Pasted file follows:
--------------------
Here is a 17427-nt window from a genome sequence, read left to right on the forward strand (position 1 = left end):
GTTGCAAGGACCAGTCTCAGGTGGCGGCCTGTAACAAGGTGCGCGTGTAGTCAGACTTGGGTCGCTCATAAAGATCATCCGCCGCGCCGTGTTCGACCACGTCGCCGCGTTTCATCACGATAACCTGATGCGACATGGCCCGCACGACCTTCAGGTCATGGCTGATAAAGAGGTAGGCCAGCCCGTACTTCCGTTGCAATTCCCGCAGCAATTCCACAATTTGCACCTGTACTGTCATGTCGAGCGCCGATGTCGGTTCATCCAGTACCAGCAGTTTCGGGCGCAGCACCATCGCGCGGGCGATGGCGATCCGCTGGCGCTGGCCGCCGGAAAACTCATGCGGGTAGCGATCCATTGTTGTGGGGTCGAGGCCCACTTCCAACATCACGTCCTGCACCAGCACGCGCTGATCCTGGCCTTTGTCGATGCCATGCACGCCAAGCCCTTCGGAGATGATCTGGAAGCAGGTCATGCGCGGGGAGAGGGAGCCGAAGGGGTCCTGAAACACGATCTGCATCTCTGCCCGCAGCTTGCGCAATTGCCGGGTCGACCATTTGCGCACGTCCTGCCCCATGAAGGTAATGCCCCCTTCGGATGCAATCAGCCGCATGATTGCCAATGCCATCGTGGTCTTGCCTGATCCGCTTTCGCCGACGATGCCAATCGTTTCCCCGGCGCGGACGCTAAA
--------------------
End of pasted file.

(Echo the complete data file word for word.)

Here is a 17427-nt window from a genome sequence, read left to right on the forward strand (position 1 = left end):
GTTGCAAGGACCAGTCTCAGGTGGCGGCCTGTAACAAGGTGCGCGTGTAGTCAGACTTGGGTCGCTCATAAAGATCATCCGCCGCGCCGTGTTCGACCACGTCGCCGCGTTTCATCACGATAACCTGATGCGACATGGCCCGCACGACCTTCAGGTCATGGCTGATAAAGAGGTAGGCCAGCCCGTACTTCCGTTGCAATTCCCGCAGCAATTCCACAATTTGCACCTGTACTGTCATGTCGAGCGCCGATGTCGGTTCATCCAGTACCAGCAGTTTCGGGCGCAGCACCATCGCGCGGGCGATGGCGATCCGCTGGCGCTGGCCGCCGGAAAACTCATGCGGGTAGCGATCCATTGTTGTGGGGTCGAGGCCCACTTCCAACATCACGTCCTGCACCAGCACGCGCTGATCCTGGCCTTTGTCGATGCCATGCACGCCAAGCCCTTCGGAGATGATCTGGAAGCAGGTCATGCGCGGGGAGAGGGAGCCGAAGGGGTCCTGAAACACGATCTGCATCTCTGCCCGCAGCTTGCGCAATTGCCGGGTCGACCATTTGCGCACGTCCTGCCCCATGAAGGTAATGCCCCCTTCGGATGCAATCAGCCGCATGATTGCCAATGCCATCGTGGTCTTGCCTGATCCGCTTTCGCCGACGATGCCAATCGTTTCCCCGGCGCGGACGCTAAA